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According to the company’s Franchise Disclosure Document, the total investment necessary to begin operation of a Moe’s Southwest Grill franchise ranges from $450,615 to $768,843, including a $30,000 initial franchise fee.
However, Damico said, a person looking to open just one store won’t make the cut. Owners who want multiple units are preferred.
“Today, we’re really not selling any new deals that are smaller than a five-store deal and you have to bring experience in the restaurant industry and experience in the franchise industry.”
The strict requirements are one way to protect the brand, he said, ensuring consistency and standardization from one store to another and that the company continues to grow exponentially.
In August 2007, Moe’s Southwest Grill joined FOCUS Brands Inc., a global franchisor of more than 3,300 Carvel Ice Cream, Cinnabon, Schlotzsky’s, Moe’s Southwest Grill, and Auntie Anne’s locations. The move has allowed Moe’s to experiment with pairing up the brands, such as having a Carvel counter inside Moe’s stores to both maximize real estate and give the franchisee an additional competitive advantage over similar brands.
At the moment, Moe’s Southwest Grill outlets are concentrated primarily east of the Mississippi River, but the brand will continue to spread west and is poised to expand internationally in countries like Russia and India.
“We want to be the premier brand in Southwestern Mexican fast-casual dining,” Damico said. “We are constantly looking at new products, new ingredients; and I am involved in all of that. As a leader of the brand, there is not an aspect that I am not intimately involved in.”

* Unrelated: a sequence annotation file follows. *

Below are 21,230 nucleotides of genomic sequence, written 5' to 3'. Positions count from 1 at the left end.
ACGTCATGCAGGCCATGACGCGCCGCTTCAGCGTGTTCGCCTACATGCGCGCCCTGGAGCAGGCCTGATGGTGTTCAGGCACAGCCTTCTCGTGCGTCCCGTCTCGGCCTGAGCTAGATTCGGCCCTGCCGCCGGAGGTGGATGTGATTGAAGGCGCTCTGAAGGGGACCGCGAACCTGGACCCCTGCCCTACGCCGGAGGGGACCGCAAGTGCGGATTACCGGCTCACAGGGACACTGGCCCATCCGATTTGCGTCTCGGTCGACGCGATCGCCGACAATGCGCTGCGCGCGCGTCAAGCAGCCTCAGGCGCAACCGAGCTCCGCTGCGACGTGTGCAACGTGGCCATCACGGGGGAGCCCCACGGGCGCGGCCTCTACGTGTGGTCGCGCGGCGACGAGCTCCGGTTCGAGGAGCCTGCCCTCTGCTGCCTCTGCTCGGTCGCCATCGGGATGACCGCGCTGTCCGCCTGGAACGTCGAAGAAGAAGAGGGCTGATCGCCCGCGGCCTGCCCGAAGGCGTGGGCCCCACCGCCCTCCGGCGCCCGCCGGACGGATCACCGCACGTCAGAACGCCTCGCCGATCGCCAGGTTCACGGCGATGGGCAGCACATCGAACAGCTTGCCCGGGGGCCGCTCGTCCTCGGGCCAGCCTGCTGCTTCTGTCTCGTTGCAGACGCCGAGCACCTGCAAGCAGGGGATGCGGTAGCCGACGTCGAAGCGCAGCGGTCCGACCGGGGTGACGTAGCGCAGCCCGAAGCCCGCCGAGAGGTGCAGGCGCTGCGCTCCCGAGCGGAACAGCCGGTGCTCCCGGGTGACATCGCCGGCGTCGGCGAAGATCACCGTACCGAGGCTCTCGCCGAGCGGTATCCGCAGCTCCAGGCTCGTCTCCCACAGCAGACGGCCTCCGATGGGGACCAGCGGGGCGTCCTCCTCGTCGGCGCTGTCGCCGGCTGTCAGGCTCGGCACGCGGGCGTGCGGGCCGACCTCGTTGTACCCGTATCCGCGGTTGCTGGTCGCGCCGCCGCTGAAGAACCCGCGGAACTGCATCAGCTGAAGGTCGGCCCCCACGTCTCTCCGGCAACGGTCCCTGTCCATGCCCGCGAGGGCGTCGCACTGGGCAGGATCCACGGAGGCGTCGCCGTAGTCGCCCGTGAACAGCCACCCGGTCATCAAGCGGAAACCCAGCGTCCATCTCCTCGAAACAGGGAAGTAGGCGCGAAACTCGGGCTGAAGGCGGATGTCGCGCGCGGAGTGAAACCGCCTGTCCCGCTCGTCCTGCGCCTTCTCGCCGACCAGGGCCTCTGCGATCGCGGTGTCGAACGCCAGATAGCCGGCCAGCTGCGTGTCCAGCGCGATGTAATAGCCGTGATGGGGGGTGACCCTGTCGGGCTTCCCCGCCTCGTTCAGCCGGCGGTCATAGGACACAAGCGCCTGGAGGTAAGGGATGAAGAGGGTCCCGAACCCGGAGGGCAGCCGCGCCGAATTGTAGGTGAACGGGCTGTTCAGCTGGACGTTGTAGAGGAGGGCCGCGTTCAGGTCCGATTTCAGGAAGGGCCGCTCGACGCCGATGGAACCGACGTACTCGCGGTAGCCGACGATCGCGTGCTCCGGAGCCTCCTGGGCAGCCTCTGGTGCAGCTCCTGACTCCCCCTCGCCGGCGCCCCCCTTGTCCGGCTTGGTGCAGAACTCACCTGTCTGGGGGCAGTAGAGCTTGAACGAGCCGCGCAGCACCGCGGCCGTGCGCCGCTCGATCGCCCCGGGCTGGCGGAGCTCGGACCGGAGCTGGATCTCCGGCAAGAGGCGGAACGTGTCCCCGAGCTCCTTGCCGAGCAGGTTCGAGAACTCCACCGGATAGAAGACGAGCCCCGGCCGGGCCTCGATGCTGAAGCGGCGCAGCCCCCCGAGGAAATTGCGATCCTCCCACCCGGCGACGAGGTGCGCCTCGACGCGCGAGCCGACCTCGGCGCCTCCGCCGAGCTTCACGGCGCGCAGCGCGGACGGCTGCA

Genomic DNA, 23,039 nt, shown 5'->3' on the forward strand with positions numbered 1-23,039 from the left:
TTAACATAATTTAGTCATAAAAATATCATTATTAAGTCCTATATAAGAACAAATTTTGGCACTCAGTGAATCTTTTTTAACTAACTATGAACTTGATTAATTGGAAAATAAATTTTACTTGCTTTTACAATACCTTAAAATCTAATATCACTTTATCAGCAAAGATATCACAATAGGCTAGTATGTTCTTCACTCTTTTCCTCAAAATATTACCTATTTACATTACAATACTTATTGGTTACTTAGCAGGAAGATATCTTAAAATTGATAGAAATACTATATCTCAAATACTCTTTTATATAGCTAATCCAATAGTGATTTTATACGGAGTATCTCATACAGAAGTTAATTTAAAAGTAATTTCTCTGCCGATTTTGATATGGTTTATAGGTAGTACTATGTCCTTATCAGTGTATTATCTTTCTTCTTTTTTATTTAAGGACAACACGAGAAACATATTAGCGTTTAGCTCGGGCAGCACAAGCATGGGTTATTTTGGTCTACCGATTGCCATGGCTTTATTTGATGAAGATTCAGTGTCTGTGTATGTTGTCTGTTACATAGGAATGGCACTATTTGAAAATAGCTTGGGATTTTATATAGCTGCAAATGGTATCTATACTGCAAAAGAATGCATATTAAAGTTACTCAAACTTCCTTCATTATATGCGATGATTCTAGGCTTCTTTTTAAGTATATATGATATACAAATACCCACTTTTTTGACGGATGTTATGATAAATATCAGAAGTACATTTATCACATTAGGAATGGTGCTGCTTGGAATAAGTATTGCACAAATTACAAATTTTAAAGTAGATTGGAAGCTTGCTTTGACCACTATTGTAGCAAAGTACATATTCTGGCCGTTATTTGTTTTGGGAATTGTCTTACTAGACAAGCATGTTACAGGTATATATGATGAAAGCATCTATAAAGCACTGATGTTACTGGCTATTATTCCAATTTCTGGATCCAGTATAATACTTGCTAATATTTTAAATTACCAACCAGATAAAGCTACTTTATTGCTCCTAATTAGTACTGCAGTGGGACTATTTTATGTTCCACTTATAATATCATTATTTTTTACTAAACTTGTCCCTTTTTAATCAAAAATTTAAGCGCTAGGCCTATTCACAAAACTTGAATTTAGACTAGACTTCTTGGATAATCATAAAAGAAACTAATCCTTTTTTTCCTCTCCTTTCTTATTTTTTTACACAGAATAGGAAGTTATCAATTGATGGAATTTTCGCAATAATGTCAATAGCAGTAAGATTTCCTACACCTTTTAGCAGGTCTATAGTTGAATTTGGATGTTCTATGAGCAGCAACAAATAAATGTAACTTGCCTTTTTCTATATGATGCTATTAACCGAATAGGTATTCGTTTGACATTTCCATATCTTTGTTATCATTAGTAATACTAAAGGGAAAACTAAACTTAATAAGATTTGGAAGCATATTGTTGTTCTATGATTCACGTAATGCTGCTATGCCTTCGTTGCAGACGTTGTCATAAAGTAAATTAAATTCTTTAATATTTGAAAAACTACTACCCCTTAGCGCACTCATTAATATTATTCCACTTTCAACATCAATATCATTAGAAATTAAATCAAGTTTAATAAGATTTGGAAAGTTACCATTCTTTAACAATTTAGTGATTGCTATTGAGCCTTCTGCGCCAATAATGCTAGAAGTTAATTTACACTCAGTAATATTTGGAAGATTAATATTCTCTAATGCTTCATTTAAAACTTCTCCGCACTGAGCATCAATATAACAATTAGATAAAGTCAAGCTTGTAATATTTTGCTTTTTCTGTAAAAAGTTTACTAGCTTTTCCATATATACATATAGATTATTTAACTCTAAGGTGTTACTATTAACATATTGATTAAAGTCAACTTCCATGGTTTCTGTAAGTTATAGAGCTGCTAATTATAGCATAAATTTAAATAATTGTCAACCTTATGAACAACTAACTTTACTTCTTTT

Moe’s Multi-Unit Owner Brad Chasteen is Company’s Largest Franchisee with Additional Stores on the Way
Brad Chasteen isn’t a rocket scientist, but he didn’t need to be to see that Moe’s had all the right ingredients to become a leading franchise when he started researching the company more than 10 years ago. At the time, he was in the software industry helping to build start-up technology companies. Today, he owns the largest number of Moe’s Southwest Grill restaurants by one franchisee in a territory that blankets Northeast and Central Florida, as well as the Washington, D.C. area.
With an accounting degree from the University of Florida, the 50-year-old executive has always had a “personal passion” for the restaurant industry and even went so far as to compose a business plan for a fast-casual burrito restaurant with a friend in the 1990s. He created a potential menu, sketched out a concept for store interiors, and even had a name: The Wicked Fajita.
“I’m a big fan of the fresh Mexican or Southwestern Mexican food; it fits my palate really well,” he said. But his plan to start his own company stalled when he discovered Moe’s Southwest Grill.
“I saw the Moe’s brand and said, ‘You know this is exactly what we wanted to do, but it’s well-branded and well-thought out. We don’t need to create this. It already exists.’ ”
Franchisee Sold on Moe’s ‘Vibe’